Vida Adamczewski – Poetry Weekly

by Vida Adamczewski | August 26, 2018

We leave bits of our bodies everywhere which means the hoover is always full of skin

She spent the morning pulling his hair out of the plughole

Felted into fibre glass, her hair
Chokes up the hairbrush.

When she is half awake,
She dreams about it falling out
in clumps.
She’d look odd bald; an app on her phone confirmed his hunch.

She is chewing her lip, again.
She worries that strangers will mistake the scab for a cold sore.
like they read into bruises.

He asked her whether she picked or bit her cuticles.
She told him those bits of skin don’t tan anymore.
I guess she’s dug the melanin out.

When she is bored, or waiting,
She teases the hair round her temples,
Idly nurses her thumb,
Slides her nail under the scab.

She’s not sure if it’s an eyelash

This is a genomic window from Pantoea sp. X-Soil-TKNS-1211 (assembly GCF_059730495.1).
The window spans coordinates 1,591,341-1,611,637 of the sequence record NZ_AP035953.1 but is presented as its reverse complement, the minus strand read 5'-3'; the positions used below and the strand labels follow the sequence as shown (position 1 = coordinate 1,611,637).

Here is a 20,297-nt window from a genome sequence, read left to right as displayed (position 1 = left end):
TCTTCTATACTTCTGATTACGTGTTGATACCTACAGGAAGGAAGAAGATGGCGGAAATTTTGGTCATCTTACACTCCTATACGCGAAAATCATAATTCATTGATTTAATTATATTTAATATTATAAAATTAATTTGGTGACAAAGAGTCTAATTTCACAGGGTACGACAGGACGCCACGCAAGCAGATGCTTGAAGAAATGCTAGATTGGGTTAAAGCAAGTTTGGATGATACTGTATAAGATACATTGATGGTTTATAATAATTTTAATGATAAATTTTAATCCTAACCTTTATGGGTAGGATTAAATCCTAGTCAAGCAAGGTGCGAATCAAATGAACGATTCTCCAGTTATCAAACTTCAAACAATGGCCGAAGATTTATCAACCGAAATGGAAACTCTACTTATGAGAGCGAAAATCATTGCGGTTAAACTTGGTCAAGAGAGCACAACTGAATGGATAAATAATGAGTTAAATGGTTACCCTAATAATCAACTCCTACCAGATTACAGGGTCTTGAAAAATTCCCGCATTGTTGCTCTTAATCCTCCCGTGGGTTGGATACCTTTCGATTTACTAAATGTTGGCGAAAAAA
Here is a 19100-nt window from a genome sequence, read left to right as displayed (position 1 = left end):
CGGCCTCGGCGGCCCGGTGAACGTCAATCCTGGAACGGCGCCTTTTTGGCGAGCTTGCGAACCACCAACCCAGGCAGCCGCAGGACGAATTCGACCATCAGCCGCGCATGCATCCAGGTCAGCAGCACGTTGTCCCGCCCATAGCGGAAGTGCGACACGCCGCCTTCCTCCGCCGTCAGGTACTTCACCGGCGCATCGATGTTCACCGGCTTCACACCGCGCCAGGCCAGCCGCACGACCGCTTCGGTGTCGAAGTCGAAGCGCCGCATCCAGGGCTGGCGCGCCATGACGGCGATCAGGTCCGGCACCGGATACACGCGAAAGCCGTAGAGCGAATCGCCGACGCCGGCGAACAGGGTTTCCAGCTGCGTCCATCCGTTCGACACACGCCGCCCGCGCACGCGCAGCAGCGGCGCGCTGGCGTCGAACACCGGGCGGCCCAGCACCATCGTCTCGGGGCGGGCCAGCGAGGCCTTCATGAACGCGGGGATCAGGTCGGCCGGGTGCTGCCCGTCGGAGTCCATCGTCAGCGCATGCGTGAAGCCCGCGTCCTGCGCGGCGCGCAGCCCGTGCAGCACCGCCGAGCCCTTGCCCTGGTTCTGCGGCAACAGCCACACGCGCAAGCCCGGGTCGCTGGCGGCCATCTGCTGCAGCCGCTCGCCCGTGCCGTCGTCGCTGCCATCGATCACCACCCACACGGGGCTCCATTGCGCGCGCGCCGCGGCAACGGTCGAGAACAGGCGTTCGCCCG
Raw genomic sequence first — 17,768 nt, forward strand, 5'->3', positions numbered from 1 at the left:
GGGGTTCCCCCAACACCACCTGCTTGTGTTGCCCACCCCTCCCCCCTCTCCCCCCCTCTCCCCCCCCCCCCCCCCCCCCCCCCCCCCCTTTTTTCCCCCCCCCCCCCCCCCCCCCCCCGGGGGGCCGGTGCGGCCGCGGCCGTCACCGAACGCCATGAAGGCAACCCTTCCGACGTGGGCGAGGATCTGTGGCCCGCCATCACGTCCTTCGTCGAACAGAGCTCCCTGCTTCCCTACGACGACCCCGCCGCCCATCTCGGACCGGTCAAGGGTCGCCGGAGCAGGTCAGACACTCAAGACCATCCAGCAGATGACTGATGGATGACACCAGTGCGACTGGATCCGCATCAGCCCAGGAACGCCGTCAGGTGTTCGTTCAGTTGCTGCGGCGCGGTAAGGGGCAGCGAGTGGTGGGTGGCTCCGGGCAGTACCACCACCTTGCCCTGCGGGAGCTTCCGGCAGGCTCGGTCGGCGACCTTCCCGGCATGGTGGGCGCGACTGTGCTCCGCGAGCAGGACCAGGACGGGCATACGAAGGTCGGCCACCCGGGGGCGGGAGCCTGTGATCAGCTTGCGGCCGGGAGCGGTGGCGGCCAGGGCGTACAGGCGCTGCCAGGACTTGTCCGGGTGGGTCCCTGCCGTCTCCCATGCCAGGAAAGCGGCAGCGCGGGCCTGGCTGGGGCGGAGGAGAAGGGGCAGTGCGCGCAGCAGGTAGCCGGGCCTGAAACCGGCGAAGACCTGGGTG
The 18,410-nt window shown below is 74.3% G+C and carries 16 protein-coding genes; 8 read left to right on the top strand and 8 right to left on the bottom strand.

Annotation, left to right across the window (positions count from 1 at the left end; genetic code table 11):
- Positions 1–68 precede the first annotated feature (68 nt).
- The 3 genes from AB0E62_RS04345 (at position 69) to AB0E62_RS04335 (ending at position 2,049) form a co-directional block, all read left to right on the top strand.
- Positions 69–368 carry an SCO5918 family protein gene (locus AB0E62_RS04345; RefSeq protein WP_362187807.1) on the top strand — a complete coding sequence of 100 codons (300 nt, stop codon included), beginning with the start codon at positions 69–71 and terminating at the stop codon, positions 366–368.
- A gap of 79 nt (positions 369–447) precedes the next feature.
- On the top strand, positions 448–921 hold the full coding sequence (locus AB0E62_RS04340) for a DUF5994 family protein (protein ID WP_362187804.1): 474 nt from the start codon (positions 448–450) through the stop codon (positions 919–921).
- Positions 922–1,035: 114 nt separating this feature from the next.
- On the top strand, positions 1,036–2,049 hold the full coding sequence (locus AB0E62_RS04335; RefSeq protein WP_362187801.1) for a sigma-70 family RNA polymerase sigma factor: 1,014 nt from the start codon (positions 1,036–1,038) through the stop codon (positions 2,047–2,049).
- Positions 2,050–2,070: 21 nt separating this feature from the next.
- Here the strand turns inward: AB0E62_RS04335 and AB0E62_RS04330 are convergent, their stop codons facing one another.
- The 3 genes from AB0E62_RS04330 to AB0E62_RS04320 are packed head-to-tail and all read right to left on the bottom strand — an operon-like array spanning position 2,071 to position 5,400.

or an eyebrow hair;
Either way, she’ll wish.
If her breath can’t tug it loose,
because her finger’s wet,
She’ll save it under her thumbnail
and forget

The murmur of him

a single dark hair curled into the soap.



Juni Ham/The ISIS.


A shell invaded by a hermit crab,

A mite occupying a clam.

You have made your home in me—

Sheltering in the seams of my dress,

Burrowing in the crook of my arm,

Nesting in my hair.

Fat tick hanging in my armpit.

Termite in my window pane.


You have built yourself onto me like a

Bodged extension. Cowboy builders

Binding us together with wallpaper paste.

You made your house here,

Before you knew

It was barren.

Make sure you draw the curtains

When you come home.


This poetry was published in The ISIS‘s TT18 edition. Read the full magazine here.